However, she was unable to back that up with a hold and from that point Jabeur took control to win in just one hour and two minutes.
Dart battles into second round
Dart made her first main draw appearance at the Australian Open last year, where she was thrashed by Maria Sharapova, but she showed determination to beat Japan’s Doi.
The only Briton to make it through qualifying, Dart had an early break against her 82nd-ranked opponent but lost eight games in a row to go a set and a break down.
There were 15 breaks of serve as both players struggled with nerves, and Dart might have thought her chance had gone as she let two match points slip at 6-5 in the final set.
Doi quickly took a 5-1 lead in the deciding tie-break but Dart rallied, winning nine of the final 10 points to reach the second round in Melbourne for the first time after a match lasting two hours and 49 minutes.
“I’m really proud I was able to dig deep,” said Dart.
“It was playing in my mind a little bit but I thought she upped her game and I tried to tell myself to stay composed and be aggressive.
“It’s a long tie-break so I told myself to pace myself and keep it together emotionally. I stuck to my game plan and I was very composed.”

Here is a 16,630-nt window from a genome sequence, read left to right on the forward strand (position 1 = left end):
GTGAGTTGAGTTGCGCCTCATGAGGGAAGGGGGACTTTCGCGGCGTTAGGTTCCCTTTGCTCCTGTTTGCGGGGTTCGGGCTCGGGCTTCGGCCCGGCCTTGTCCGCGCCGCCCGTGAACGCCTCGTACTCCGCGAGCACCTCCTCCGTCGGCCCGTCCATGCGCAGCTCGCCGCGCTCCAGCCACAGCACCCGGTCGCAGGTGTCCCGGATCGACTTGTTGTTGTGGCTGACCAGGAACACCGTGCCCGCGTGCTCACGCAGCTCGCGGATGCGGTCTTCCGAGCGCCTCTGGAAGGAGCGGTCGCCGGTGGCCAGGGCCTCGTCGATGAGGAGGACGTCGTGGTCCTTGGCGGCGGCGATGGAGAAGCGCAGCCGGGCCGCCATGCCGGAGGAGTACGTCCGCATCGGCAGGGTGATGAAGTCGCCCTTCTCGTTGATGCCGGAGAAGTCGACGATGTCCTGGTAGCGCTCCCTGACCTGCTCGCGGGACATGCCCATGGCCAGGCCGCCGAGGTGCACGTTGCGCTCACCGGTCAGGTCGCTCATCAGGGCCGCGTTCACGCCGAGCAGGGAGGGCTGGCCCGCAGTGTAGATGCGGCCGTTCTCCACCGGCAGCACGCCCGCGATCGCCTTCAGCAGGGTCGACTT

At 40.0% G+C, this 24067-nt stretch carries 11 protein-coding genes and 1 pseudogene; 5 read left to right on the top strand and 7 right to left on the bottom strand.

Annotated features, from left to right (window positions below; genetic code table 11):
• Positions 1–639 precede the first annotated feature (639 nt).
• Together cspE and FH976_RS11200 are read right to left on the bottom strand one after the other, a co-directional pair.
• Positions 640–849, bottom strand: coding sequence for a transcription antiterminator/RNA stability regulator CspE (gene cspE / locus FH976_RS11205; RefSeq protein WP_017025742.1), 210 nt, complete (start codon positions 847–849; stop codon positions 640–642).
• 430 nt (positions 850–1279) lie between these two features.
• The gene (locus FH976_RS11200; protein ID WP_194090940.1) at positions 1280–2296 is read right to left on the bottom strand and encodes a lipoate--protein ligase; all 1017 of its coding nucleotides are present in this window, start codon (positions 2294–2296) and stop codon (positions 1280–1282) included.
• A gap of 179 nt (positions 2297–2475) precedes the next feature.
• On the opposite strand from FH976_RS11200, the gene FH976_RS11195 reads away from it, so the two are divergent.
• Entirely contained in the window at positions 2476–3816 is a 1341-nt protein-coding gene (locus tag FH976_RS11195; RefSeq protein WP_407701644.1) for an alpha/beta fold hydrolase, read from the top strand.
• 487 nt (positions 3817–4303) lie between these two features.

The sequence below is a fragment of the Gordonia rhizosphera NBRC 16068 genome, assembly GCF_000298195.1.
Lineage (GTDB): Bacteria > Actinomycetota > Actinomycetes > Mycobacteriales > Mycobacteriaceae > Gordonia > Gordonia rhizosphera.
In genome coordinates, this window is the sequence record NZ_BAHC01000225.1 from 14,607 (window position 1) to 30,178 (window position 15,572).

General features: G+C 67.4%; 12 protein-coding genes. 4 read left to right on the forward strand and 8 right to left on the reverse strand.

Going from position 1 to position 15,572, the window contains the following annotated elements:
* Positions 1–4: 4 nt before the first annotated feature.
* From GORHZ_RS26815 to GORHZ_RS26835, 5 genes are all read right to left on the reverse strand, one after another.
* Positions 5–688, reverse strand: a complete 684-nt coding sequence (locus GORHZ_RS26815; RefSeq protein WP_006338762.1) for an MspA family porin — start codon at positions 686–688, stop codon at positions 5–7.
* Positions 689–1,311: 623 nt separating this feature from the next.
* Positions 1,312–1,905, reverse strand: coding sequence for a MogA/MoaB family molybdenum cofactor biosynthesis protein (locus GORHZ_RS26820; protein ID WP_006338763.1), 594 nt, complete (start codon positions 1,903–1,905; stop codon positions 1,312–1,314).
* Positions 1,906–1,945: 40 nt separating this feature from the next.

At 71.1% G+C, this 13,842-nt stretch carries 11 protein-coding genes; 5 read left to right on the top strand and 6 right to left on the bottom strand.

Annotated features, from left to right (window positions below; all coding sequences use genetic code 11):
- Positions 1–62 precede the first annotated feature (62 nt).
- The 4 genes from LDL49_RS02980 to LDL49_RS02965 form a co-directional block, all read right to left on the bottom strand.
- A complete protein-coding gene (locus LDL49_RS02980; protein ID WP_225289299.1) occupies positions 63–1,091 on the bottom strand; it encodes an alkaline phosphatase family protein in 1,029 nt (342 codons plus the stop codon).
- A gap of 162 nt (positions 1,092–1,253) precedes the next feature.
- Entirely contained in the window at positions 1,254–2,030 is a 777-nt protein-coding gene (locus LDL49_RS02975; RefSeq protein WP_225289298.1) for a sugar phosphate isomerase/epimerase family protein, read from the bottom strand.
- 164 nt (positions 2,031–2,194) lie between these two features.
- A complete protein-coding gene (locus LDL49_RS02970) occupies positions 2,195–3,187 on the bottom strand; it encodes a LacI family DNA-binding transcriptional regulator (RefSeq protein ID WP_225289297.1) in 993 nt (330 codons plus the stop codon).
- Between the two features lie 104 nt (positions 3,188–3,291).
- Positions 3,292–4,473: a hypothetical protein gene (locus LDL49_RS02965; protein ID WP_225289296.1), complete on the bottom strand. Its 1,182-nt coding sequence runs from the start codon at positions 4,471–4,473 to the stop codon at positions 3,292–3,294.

Enforced interruption costs Edmund
Like Konta, Edmund is also a former semi-finalist at Melbourne Park and his run to the last four in 2018 continues to be an anomaly here.
This was Edmund’s fourth first-round exit in six appearances, with the other being a second-round defeat in 2017.
The 25-year-old Yorkshireman was leading 5-2 in the opening set on Monday before the match was postponed following the deluge of rain which decimated the day’s play.
Edmund paid the price for the enforced interruption.
Passive play from the world number 65 allowed Lajovic to instantly fight back to 5-5 when they resumed in bright sunshine at Tuesday lunchtime.
The Serbian player, backed by a raucous support which attempted to unsettle Edmund, edged a tight opener in a tie-break where a net cord worked heavily in his favour when the Briton was a mini-break up.
From that point Edmund struggled to cope with Lajovic’s physicality in the rallies, the Serb hitting 39 winners and drawing plenty of errors from his opponent’s racquet.
Once Edmund fell two sets behind, history suggested a comeback – like his compatriot Dan Evans managed on Monday – was unlikely.
Edmund had never won a match after falling two sets behind – nor even claimed a set back – and suffered another straight-set defeat when Lajovic took the third-set tie-break.
“I just couldn’t get into the match and he played well. I have to learn from it,” Edmund told BBC Sport.
Norrie, ranked three places ahead of Edmund at 62, may be left to rue his missed chances, having led his French opponent by two sets to one.